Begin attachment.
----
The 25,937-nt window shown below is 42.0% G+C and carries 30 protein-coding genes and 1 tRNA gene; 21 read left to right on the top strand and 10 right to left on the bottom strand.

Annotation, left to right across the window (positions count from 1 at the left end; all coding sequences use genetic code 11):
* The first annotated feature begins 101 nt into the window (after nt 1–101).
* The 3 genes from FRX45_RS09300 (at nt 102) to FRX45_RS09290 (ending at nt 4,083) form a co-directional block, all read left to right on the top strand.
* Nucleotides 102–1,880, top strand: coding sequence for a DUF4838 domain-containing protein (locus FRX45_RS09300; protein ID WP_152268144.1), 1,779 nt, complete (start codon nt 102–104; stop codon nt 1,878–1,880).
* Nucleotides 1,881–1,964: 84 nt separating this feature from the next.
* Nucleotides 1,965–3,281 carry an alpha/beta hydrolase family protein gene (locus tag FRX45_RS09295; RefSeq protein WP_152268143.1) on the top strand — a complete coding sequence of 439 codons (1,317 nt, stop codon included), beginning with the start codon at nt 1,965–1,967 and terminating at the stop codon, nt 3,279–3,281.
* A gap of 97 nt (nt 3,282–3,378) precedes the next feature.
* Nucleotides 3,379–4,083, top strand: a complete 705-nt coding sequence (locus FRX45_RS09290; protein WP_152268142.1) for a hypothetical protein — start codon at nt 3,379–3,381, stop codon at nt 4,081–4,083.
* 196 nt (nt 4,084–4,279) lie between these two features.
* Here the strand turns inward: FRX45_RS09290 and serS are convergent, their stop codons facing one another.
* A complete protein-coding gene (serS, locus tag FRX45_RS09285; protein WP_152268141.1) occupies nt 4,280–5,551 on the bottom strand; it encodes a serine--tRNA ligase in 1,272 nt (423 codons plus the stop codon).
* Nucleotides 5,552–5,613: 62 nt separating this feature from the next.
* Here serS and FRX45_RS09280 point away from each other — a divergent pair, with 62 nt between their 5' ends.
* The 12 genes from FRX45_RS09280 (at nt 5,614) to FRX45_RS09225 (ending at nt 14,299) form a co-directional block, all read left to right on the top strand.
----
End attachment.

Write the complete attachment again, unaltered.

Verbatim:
The 25,937-nt window shown below is 42.0% G+C and carries 30 protein-coding genes and 1 tRNA gene; 21 read left to right on the top strand and 10 right to left on the bottom strand.

Annotation, left to right across the window (positions count from 1 at the left end; all coding sequences use genetic code 11):
* The first annotated feature begins 101 nt into the window (after nt 1–101).
* The 3 genes from FRX45_RS09300 (at nt 102) to FRX45_RS09290 (ending at nt 4,083) form a co-directional block, all read left to right on the top strand.
* Nucleotides 102–1,880, top strand: coding sequence for a DUF4838 domain-containing protein (locus FRX45_RS09300; protein ID WP_152268144.1), 1,779 nt, complete (start codon nt 102–104; stop codon nt 1,878–1,880).
* Nucleotides 1,881–1,964: 84 nt separating this feature from the next.
* Nucleotides 1,965–3,281 carry an alpha/beta hydrolase family protein gene (locus tag FRX45_RS09295; RefSeq protein WP_152268143.1) on the top strand — a complete coding sequence of 439 codons (1,317 nt, stop codon included), beginning with the start codon at nt 1,965–1,967 and terminating at the stop codon, nt 3,279–3,281.
* A gap of 97 nt (nt 3,282–3,378) precedes the next feature.
* Nucleotides 3,379–4,083, top strand: a complete 705-nt coding sequence (locus FRX45_RS09290; protein WP_152268142.1) for a hypothetical protein — start codon at nt 3,379–3,381, stop codon at nt 4,081–4,083.
* 196 nt (nt 4,084–4,279) lie between these two features.
* Here the strand turns inward: FRX45_RS09290 and serS are convergent, their stop codons facing one another.
* A complete protein-coding gene (serS, locus tag FRX45_RS09285; protein WP_152268141.1) occupies nt 4,280–5,551 on the bottom strand; it encodes a serine--tRNA ligase in 1,272 nt (423 codons plus the stop codon).
* Nucleotides 5,552–5,613: 62 nt separating this feature from the next.
* Here serS and FRX45_RS09280 point away from each other — a divergent pair, with 62 nt between their 5' ends.
* The 12 genes from FRX45_RS09280 (at nt 5,614) to FRX45_RS09225 (ending at nt 14,299) form a co-directional block, all read left to right on the top strand.